Thursday, July 19, 2018

Saving Elsa


Last week I got a call about weird noises behind some apartments. The complainant said "Maybe a dog, maybe a coyote. I don't know, but you gotta come check it out." I did, and I discovered a 6 foot wooden fence in the woods. Inside the fence was a pit about 20 feet wide, 100 feet long and 5 feet deep. The pit was muddy, overgrown and teeming with frogs and bugs. Lots of annoying, biting bugs. There were 2x6 boards across the pit, making me wonder if this was intended to be a building once upon a time. At one end of the fence was a gate, secured with a rusty chain and a giant lock. At the other end, hiding in the brush, was a skinny German shepherd. I couldn't figure out how the dog got in there. No matter though, my job was to figure out how to get the dog out.
  • The dog was large, skittish and mobile. This was good, as I had time to come up with a game plan. However, she wouldn't come when to me. I had to figure out how to get in the pit, catch her without her biting me, and get out.
  • I found the property owner and got permission to cut the lock. This takes time, but it is very important. The 4th Amendment is real squeamish about government agents -- like me! -- breaking into private property. I love dogs, but I also love not going to jail. Just sayin . . .
  • I called the animal control officers from neighboring beach cities. (My girls!) We're friends as well as colleagues, and help each other all the time.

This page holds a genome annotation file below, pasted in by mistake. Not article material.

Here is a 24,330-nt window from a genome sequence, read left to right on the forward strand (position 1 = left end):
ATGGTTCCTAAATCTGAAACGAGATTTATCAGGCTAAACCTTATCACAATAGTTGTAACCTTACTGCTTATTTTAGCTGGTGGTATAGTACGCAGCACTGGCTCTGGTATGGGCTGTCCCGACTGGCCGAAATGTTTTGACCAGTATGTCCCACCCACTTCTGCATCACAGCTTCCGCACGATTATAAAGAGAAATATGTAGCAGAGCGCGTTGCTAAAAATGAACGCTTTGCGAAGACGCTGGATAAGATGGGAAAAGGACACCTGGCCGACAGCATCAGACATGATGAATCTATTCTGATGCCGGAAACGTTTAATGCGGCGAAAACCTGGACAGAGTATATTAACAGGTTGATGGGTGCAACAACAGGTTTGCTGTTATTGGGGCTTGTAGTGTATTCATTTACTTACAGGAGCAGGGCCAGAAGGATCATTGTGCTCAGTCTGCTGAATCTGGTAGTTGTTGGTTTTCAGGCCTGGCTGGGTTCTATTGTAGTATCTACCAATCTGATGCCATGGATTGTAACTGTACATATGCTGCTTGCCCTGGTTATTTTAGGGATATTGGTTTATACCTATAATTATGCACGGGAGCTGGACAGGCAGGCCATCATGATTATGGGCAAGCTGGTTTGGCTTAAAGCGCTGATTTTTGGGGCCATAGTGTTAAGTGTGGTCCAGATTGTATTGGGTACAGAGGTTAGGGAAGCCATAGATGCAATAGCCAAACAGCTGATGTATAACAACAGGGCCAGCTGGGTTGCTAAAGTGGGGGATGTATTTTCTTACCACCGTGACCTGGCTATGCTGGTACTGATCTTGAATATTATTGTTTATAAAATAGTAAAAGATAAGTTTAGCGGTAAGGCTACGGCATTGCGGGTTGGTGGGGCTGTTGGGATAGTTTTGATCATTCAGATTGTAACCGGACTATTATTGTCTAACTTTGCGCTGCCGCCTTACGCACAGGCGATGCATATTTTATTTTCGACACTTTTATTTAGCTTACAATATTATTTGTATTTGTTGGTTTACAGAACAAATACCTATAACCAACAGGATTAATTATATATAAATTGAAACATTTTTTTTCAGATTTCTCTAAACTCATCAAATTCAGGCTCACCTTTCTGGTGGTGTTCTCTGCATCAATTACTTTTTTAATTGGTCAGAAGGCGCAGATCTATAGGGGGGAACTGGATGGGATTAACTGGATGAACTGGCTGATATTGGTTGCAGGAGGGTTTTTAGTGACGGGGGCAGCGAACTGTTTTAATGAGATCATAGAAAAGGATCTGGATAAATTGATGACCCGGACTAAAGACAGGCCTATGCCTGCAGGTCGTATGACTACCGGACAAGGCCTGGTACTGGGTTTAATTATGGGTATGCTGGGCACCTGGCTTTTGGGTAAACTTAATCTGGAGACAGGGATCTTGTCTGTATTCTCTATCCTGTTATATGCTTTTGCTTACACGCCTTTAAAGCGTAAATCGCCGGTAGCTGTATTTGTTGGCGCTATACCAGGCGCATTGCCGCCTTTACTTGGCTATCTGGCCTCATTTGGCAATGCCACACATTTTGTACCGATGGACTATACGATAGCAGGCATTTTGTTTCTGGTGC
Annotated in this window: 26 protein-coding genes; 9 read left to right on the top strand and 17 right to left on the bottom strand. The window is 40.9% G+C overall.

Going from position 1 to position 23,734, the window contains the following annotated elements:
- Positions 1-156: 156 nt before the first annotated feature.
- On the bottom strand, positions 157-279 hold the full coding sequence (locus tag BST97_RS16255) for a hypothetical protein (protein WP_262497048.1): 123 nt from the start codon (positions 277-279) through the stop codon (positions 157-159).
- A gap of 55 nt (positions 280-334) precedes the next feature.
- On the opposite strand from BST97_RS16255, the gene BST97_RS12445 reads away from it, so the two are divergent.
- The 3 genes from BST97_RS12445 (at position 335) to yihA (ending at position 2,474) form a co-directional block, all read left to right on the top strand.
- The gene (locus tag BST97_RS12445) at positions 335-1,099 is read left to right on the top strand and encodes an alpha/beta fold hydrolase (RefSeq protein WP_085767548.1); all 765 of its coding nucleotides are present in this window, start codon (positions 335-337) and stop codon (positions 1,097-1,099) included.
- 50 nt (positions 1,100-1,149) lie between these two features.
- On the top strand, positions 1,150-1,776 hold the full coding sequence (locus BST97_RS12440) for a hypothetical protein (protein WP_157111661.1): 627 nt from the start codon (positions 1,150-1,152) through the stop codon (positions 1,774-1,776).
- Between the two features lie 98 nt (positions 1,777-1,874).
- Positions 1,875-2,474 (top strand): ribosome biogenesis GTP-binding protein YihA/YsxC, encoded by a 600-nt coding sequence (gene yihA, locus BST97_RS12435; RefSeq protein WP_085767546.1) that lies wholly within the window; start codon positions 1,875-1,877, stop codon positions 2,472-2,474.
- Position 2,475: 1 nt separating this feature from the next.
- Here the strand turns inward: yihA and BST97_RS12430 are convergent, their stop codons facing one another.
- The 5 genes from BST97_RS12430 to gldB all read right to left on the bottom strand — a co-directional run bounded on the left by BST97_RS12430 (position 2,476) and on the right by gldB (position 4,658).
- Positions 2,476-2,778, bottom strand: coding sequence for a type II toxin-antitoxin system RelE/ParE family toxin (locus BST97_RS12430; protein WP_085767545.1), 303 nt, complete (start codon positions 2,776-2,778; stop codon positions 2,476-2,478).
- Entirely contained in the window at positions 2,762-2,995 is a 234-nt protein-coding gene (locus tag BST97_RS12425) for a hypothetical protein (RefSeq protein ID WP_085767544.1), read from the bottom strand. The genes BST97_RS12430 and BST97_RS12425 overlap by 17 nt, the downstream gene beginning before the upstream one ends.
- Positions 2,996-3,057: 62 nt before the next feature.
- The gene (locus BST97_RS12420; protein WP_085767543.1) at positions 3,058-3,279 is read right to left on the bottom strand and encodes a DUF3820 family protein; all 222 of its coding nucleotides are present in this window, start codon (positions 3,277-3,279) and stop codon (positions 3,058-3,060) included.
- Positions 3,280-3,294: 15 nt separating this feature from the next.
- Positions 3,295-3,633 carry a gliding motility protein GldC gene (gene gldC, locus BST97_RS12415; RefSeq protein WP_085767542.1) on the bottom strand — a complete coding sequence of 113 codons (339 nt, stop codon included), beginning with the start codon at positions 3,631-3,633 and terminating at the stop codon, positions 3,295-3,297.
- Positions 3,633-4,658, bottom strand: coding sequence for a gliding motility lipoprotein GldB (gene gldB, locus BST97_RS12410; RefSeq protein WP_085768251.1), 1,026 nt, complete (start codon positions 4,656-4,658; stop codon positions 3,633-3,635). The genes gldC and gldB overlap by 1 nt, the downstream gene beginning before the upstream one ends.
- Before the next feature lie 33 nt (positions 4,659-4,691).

• I rounded up a couple strong men from Public Works (my boys!) and asked them to bring a ladder, muck boots and bolt cutters.
  • A couple of the police officers showed up too, mostly because they were curious.
  • I had a large dog trap and canned food on standby, just in case we couldn't catch her. (It's always good to have a Plan B.)
Several of us crawled into the pit with catch poles. Ducking under beams and around barbed vines, we made our way to the back of the pit. The mud was 6 inches deep in some places. Once the dog saw us, she ran (of course) and we had to turn around and try again. It was slow going. This went on for 20 minutes until one of us got a lucky shot and was able to loop the pole around the dog's neck as she ran by.

The dog was skinny and scared, snapping at anybody who got too close. We were able to pull her out of the pit without getting bit and took her back to my kennel. I hosed her off and scanned her. She had a microchip! I was able to trace the chip back to her vet's office. They said bring her in right away.

TL;DR: MICROCHIPS WORK!

The dog's name was Elsa, and she went missing back in December of 2017. At the time she was an overweight 114 pounds. When I found her she was an emaciated 44 pounds, but she was alive! Elsa spent the rest of the week at the veterinary hospital where she was slowly reintroduced to food. She was surprisingly healthy, all things considered. She has just been reunited with her family. The family is overwhelmed and asking for privacy. I totally get it. I don't like to be in the spotlight either.

Anyway, one of the police officers took pictures at the scene (above) and sent them to my boss. Somehow they made it to the department's FB page and the news hounded my office for days wanting an interview. I find bipolar chihuahuas to be more trustworthy than our local news reporters, so I didn't oblige. Eventually there was a tragedy somewhere else and I became yesterday's news. However, I love my blog buddies and thought you'd like the story. It's days like this that make me stay at my job. Remember that when I share the raccoon story later this week. TTFN, -- K


Tuesday, July 17, 2018

Goodbye Roxy


I'm sad to report that Roxy is no longer with us. This rescue failure lived a good life and brought a lot of joy to our family. The house seems so empty without her. Maybe I'll share more when I can type without crying. -- K

Sunday, July 15, 2018